11. It might be suggested that these statements could also be used to corroborate a witness by reason of the provisions of Section 157 of the Indian Evidence Act. They are certainly not statements made at or about the time of the fact deposed to. But it might be said that they are statements made by a witness to a person competent to investigate such facts. What is the precise meaning of the phrase 'competent to investigate' is difficult to say, and I do not think it is necessary for me to express any opinion whatsoever in this case as to whether these statements could or could not be used to corroborate. They were put before the jury as pieces of substantive evidence and that being so there was clearly a misdirection. The view of their Lordships of the Privy Council appears to have been that statements made in similar circumstances, to a Magistrate would only be admissible to contradict and could not be used for any other purpose. But it is suggested that the provisions of Section 157 of the Indian Evidence Act were not brought to their Lordships' notice. There is certainly no reference to that section in the cases to which I have made reference, but as I have said the view of their Lordships is clear and in any event it is unnecessary in this case to consider whether these statements could be used to corroborate. They were put before the jury as pieces of sub-stantive evidence and they certainly are not that. That being so we are bound to hold that there was a serious misdirection with regard to this part of the case.
12. It seems to me that this misdirection is serious. Much depended in this case upon the value which the jury placed on identification. The learned Judge placed before thern statements alleged to have been made by these witnesses at the time of each identification and such may very well have convinced the jury that the witnesses had really identified these people as dacoits, as suggested by the prosecution. It cannot possibly be said that this misdirection is upon a point of little importance. The verdict may well have been different if the learn- ed Judge had pointed out to the jury that these statements, if admissible at all except for purposes of contradiction could not be regarded as substantive evidence proving the truth of I the facts alleged in the statements. As there is this misdirection we are bound to hold that the verdict of the jury is vitiated with regard to these four appellants.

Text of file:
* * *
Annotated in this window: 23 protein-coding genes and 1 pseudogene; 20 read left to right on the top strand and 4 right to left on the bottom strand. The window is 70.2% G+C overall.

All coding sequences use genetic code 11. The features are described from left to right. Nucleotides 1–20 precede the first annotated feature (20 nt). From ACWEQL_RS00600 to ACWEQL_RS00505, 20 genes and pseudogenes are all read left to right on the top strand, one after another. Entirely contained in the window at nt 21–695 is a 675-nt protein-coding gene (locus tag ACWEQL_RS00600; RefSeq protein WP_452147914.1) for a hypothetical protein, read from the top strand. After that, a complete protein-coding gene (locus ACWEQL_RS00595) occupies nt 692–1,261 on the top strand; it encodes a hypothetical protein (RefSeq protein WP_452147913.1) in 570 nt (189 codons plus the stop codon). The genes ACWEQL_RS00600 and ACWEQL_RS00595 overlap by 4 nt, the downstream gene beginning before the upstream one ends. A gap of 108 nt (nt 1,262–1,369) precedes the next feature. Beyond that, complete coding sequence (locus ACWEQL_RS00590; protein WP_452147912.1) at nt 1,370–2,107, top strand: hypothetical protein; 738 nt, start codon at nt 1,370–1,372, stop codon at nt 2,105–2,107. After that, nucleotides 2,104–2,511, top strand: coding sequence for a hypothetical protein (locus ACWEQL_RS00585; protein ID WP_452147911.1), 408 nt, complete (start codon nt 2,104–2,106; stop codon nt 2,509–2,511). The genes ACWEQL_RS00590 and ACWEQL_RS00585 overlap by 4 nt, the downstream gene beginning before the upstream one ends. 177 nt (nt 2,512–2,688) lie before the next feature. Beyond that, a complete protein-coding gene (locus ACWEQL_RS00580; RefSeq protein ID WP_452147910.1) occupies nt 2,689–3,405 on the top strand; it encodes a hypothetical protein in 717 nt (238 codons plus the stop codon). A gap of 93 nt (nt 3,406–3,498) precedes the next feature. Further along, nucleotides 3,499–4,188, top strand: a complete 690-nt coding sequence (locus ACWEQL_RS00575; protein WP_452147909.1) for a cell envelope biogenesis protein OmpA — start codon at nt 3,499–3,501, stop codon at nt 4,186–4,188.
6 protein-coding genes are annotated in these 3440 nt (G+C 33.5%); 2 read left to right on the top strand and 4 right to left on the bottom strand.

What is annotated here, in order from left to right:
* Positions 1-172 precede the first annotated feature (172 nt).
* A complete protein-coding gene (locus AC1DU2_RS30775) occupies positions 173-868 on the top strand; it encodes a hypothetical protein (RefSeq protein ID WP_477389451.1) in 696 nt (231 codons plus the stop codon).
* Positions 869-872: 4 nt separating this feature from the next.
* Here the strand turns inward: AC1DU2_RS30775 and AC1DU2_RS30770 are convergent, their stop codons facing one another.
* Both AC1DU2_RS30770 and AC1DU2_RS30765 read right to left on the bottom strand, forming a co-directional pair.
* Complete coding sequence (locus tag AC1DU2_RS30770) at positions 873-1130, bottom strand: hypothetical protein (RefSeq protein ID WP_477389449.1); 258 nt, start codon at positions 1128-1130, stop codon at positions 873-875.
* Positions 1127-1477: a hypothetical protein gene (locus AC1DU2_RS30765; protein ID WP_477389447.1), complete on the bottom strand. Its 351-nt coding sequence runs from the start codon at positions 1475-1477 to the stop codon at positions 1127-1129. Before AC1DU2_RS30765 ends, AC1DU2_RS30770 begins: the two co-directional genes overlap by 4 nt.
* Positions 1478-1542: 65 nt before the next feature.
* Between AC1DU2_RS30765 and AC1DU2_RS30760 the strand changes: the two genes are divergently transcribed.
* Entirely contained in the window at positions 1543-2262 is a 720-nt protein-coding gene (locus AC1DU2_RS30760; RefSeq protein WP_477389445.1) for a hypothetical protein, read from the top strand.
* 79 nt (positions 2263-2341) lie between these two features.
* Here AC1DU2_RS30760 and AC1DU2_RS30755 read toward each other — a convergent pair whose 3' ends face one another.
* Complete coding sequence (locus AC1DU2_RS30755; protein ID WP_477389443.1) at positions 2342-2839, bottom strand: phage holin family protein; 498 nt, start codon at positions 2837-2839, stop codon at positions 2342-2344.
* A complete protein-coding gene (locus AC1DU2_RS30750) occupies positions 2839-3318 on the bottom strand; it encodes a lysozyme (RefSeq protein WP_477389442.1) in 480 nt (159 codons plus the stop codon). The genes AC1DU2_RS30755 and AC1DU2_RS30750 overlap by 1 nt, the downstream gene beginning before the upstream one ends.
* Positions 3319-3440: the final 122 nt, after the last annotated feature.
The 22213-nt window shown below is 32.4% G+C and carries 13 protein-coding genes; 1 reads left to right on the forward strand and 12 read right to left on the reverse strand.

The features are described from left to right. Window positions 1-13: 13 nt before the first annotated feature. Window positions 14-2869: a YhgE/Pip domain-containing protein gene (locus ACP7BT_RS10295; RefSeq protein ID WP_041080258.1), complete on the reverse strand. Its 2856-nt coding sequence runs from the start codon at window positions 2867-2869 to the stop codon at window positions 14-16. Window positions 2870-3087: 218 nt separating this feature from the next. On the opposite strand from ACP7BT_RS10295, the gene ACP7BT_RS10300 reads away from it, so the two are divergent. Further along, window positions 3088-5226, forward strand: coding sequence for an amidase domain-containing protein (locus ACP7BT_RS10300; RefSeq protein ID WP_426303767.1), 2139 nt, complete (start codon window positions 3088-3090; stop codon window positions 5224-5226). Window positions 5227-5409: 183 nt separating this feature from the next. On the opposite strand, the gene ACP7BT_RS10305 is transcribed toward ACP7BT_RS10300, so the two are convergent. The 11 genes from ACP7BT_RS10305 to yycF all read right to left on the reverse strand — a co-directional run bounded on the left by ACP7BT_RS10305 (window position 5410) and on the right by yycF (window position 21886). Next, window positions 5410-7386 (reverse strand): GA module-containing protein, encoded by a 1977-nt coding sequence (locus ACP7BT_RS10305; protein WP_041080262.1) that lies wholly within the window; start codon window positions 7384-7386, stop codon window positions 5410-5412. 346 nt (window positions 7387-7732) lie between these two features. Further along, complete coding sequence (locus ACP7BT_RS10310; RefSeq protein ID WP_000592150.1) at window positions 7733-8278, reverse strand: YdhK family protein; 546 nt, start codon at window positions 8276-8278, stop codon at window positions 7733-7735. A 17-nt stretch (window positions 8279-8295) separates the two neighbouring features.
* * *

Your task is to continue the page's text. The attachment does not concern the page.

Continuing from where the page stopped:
13. With regard to Nandalal it appears to me that the charge is not at all adequate. Nandalal was, as I have said, acquitted under Section 395 of the Indian Penal Code but convicted for being in possession of property stolen at this dacoity. Property was recovered in premises in which, it is said, Nandalal lived. But I do not think that the learned Judge made it clear that before Nandalal could be convicted the I have made reference. However I find it difficult to come to the conclusion that a retrial should be ordered in the case of Girish Das only. He appears to me to be the least likely to have been amongst these dacoits. That being so I with some hesitation come to the conclusion that a retrial in the case of Girish Das should not be ordered and that he also should be acquitted. He was in exclusive possession of the room in which these stolen articles were found. The house in which these articles were found was occupied by a number of. persons and there is, for example, the evidence of a search witness, who is described by the Sub-Inspector as a gentlemanly person that the door of the room was locked when the search party arrived and that the key was produced not by Nandalal but Nandalal's brother. Nandalal it is said only came to the scene afterwards. There was also evidence that Nandalal did not live in the house of his widowed mother who was said to have a somewhat doubtful moral character. Nandalal lived according to the witnesses of the neighbourhood in his uncle's house which had a separate yard from his mother's house. In his uncle's house apparently lived a cousin of his, Bankim and somewhere lived Nandalal's younger brother who produced the key of the room in question. Again one of the search witnesses states that the articles were found not in the 'ghar' of the uncle but in the widow's 'ghar' and it was stated categorically that Nandalal lived in his uncle's house and not in his widowed mother's house. The jury should have been very carefully charged upon this aspect of the case and should have been told that upon that evidence it was quite impossible to come to the conclusion that these articles were discovered in a room which was exclusively in the possession of Nandalal. That being so it appears to me that the charge in so far as it affects Nandalal is also defective and the verdict of guilty under Section 412 of the I. P. C. is who vitiated.
14. The question now arises what course should his Court follow. It seems to me that a new trial clearly should not be ordered in the case of Pinju, Hanif and Gunadhar. Neither should it be ordered in the case of Nandalal Bera. (After discussion of the evidence against these accused and the accused Girish Das, the judgment proceeds.)
15. I am somewhat doubtful as to what we should do in the case of Girish Das. In his case there was certainly a misdirection and the verdict is vitiated and the evidence against him is certainly very much stronger than the evidence against the other four appellants to which.
16. The result therefore is that this appeal is allowed and the convictions and sentences passed on the five appellants are set aside and they are acquitted.
17. The bail bond of Nandalal Bera is cancelled and he need not surrender to his bail. The other four appellants who are in custody must be released and set at liberty forthwith.
18. I agree.